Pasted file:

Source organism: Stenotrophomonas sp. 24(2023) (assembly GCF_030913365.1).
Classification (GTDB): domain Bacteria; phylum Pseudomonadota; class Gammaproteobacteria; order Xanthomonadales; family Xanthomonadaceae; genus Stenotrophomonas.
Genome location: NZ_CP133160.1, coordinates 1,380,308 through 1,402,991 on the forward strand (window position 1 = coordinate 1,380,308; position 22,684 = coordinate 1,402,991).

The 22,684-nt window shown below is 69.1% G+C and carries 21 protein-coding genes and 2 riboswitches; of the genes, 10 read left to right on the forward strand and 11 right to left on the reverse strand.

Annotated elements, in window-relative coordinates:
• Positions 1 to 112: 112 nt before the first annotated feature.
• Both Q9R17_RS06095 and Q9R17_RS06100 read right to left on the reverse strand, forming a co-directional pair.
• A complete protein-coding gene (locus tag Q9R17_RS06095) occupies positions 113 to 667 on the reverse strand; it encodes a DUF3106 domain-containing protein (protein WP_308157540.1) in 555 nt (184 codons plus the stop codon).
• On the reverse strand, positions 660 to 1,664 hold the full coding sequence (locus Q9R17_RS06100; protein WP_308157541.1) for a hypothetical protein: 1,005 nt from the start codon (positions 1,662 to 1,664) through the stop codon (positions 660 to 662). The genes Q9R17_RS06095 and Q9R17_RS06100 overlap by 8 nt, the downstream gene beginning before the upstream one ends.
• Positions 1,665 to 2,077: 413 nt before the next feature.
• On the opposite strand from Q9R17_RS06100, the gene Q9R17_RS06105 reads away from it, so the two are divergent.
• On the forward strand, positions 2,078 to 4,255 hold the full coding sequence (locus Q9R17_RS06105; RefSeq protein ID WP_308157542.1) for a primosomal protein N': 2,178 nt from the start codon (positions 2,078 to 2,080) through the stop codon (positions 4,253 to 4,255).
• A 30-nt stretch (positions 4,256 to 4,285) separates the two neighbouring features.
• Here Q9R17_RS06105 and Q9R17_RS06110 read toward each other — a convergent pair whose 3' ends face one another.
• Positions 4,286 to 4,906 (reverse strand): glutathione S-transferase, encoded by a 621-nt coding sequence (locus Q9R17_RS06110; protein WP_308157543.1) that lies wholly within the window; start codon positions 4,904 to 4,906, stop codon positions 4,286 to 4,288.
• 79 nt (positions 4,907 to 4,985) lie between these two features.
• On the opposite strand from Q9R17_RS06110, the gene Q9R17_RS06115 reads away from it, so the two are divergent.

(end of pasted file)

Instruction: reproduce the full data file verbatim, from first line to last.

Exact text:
Source organism: Stenotrophomonas sp. 24(2023) (assembly GCF_030913365.1).
Classification (GTDB): domain Bacteria; phylum Pseudomonadota; class Gammaproteobacteria; order Xanthomonadales; family Xanthomonadaceae; genus Stenotrophomonas.
Genome location: NZ_CP133160.1, coordinates 1,380,308 through 1,402,991 on the forward strand (window position 1 = coordinate 1,380,308; position 22,684 = coordinate 1,402,991).

The 22,684-nt window shown below is 69.1% G+C and carries 21 protein-coding genes and 2 riboswitches; of the genes, 10 read left to right on the forward strand and 11 right to left on the reverse strand.

Annotated elements, in window-relative coordinates:
• Positions 1 to 112: 112 nt before the first annotated feature.
• Both Q9R17_RS06095 and Q9R17_RS06100 read right to left on the reverse strand, forming a co-directional pair.
• A complete protein-coding gene (locus tag Q9R17_RS06095) occupies positions 113 to 667 on the reverse strand; it encodes a DUF3106 domain-containing protein (protein WP_308157540.1) in 555 nt (184 codons plus the stop codon).
• On the reverse strand, positions 660 to 1,664 hold the full coding sequence (locus Q9R17_RS06100; protein WP_308157541.1) for a hypothetical protein: 1,005 nt from the start codon (positions 1,662 to 1,664) through the stop codon (positions 660 to 662). The genes Q9R17_RS06095 and Q9R17_RS06100 overlap by 8 nt, the downstream gene beginning before the upstream one ends.
• Positions 1,665 to 2,077: 413 nt before the next feature.
• On the opposite strand from Q9R17_RS06100, the gene Q9R17_RS06105 reads away from it, so the two are divergent.
• On the forward strand, positions 2,078 to 4,255 hold the full coding sequence (locus Q9R17_RS06105; RefSeq protein ID WP_308157542.1) for a primosomal protein N': 2,178 nt from the start codon (positions 2,078 to 2,080) through the stop codon (positions 4,253 to 4,255).
• A 30-nt stretch (positions 4,256 to 4,285) separates the two neighbouring features.
• Here Q9R17_RS06105 and Q9R17_RS06110 read toward each other — a convergent pair whose 3' ends face one another.
• Positions 4,286 to 4,906 (reverse strand): glutathione S-transferase, encoded by a 621-nt coding sequence (locus Q9R17_RS06110; protein WP_308157543.1) that lies wholly within the window; start codon positions 4,904 to 4,906, stop codon positions 4,286 to 4,288.
• 79 nt (positions 4,907 to 4,985) lie between these two features.
• On the opposite strand from Q9R17_RS06110, the gene Q9R17_RS06115 reads away from it, so the two are divergent.